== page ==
The other quote I want to share, also on page 30 of the same Monday Daily News, concerned his aunt, Zeituni Onyango, who may be living in Boston as an illegal immigrant.  This issue could have been a hot potato in lesser hands.  When asked by a reporter whether his aunt should be deported, Obama's response was spot on: "If she is violating laws, those laws have to be obeyed.  We're a nation of laws.  Obviously, that doesn't lessen my concern for her.  I haven't been able to be in touch with her.  But I'm a strong believer you have to obey the law."  Even more than the first quote, this shows his political instincts operating but without conflict with his honest and human response to the situation of someone, a relative, who may be in trouble.

OK, that response was probably planned well in advance - and why should it not be?  A candidate for president needs to plan as much as possible.  And that, in a way, is the point.  Intelligent and thorough preparation is a hallmark of a good leader.  Isn't it time that the United States had a representative on the world stage, and a spokesperson for times of trouble domestically, who does not embarrass us?

Need I repeat famous Bush disaster-quotes such as "Bring 'em on" said to the insurgents in Iraq, or "Brownie, you're doing a heck of a job" to the leader of the catastrophic FEMA effort during and after Hurricane Katrina?  These examples are NOT the kind of talk we need from a president.  Rather, we need speech and actions that bring out the best in each of us.  After 9/11/2001, many feel, myself included, that a president saying "Sacrifices will be needed from all of us" would have been more suitable than a president saying "Go out and shop."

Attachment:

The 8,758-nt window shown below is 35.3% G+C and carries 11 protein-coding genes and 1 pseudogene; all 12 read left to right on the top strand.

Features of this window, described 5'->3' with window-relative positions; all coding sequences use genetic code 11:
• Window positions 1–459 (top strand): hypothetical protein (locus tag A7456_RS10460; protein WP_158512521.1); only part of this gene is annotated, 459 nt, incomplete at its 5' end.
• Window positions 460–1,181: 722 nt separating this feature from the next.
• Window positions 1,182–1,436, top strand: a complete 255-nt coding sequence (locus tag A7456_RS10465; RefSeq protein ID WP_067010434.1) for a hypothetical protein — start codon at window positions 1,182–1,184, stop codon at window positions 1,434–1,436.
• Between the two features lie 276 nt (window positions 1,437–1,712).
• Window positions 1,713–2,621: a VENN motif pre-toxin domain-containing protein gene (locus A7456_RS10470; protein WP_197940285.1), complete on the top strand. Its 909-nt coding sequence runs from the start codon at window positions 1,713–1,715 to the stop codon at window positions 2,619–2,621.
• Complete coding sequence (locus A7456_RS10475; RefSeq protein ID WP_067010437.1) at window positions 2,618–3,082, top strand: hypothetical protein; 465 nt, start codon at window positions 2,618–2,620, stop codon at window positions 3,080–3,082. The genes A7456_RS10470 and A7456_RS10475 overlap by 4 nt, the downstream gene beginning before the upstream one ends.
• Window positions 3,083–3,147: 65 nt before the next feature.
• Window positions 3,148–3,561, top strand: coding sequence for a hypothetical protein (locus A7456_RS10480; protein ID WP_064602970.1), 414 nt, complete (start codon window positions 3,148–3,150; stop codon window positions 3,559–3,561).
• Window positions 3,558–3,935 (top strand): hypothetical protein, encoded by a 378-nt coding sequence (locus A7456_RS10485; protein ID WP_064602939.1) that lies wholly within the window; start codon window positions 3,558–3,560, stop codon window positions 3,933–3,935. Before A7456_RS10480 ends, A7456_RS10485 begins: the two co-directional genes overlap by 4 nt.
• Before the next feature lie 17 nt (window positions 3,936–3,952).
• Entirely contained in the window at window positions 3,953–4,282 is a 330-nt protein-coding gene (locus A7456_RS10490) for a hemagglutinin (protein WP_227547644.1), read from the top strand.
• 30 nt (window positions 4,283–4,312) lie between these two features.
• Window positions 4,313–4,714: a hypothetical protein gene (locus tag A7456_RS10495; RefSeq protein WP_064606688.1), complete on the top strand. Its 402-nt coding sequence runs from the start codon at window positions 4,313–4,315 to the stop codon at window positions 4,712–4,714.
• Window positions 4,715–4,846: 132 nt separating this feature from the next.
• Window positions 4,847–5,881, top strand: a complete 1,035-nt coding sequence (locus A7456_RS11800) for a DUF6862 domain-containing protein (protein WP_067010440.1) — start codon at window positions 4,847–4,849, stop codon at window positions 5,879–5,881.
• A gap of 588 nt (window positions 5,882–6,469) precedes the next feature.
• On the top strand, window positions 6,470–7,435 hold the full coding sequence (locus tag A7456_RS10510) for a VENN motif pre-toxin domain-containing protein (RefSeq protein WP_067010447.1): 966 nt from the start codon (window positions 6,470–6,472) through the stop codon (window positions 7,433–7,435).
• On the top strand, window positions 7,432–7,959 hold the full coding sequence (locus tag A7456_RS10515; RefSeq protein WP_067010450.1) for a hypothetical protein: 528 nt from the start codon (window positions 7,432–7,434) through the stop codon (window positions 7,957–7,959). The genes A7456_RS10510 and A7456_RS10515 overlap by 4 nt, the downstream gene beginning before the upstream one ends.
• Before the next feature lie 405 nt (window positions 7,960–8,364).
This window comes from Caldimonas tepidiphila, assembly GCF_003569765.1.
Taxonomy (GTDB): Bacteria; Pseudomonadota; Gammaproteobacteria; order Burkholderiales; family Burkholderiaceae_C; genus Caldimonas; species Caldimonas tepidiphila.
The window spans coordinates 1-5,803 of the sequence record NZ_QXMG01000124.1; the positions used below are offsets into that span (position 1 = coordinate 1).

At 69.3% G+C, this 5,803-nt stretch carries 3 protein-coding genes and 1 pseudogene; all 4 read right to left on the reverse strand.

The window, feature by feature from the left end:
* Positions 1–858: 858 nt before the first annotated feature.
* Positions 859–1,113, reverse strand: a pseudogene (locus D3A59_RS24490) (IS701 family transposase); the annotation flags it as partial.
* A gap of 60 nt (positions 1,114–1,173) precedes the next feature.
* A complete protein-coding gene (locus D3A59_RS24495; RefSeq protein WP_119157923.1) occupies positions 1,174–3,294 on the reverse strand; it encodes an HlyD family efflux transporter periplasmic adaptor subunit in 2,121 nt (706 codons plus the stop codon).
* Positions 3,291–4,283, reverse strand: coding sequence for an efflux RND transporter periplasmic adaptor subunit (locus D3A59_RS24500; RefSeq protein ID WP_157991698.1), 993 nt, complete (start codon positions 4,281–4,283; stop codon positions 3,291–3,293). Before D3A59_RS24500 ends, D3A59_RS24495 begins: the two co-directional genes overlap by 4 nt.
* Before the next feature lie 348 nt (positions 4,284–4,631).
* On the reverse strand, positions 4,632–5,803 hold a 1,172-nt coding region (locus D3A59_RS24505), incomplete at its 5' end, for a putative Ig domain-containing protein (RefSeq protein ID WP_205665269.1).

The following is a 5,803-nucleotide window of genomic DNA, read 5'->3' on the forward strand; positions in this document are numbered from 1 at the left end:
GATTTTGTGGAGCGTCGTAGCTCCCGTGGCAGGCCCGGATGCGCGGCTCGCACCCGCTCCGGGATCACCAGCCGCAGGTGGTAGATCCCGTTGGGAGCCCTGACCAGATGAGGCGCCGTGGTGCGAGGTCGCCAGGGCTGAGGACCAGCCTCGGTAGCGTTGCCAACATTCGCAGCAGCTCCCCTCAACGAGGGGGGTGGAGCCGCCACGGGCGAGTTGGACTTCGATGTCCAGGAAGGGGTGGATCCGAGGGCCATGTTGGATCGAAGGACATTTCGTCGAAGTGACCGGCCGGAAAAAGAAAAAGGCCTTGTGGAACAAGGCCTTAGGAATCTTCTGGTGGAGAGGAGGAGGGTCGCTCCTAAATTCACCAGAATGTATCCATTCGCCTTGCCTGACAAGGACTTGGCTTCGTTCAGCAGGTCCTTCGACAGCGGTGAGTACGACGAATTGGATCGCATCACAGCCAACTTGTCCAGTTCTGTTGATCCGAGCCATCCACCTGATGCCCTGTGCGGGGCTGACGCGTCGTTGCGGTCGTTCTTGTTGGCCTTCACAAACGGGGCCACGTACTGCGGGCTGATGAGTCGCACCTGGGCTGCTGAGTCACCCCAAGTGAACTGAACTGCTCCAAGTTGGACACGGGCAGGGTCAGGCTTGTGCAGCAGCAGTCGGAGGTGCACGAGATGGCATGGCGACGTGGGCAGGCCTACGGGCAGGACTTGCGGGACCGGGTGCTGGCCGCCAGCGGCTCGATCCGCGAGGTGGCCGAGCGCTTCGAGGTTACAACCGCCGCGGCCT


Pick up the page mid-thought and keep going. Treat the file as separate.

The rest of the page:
All in all, if what we need is strong character in each citizen to withstand and respond to economic crisis and perhaps down the road environmental crisis, I can't think of a better leader right now than Barack Obama.  Again, one of the key and often unspoken jobs of a good leader is to inspire the best in those whom he or she represents.  We as a nation need clear, strong leadership in the presidency at this time - and strong does not mean circumventing laws and appealing to our intolerance and fears, it means leading by example with forbearance, with good steady judgment, and with respect for human rights as a fundamental principle.  I see a good deal of evidence that Barack Obama understands that core lesson for the role of president, more than his oppponent or the current president.

On top of all that, if I had to sit down for some beers with a president, I surely would prefer Barack Obama over George Bush or John McCain in that role as well.  And with that said, what more is there to say?

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About author/contributor Member: PT (David Alexander) PT (David Alexander)
   Web site: http://www.insightandenergy.com

Member: PT (David Alexander) My lifelong pursuit, since age 18, has been to live more fully and find wisdom. This has involved studies with Zen masters, Tai Chi masters, and great psychotherapists while achieving my license as a gestalt therapist and psychoanalyst.

Along the way, I became aware of how the planet is under great stress due to the driven nature of human activity on this planet.

I believe that the advancement of human well-being will reduce societies addictive behaviors, and will thus also help preserve the environment and perhaps slow down the effects of global warming and other major threats to the health of human societies.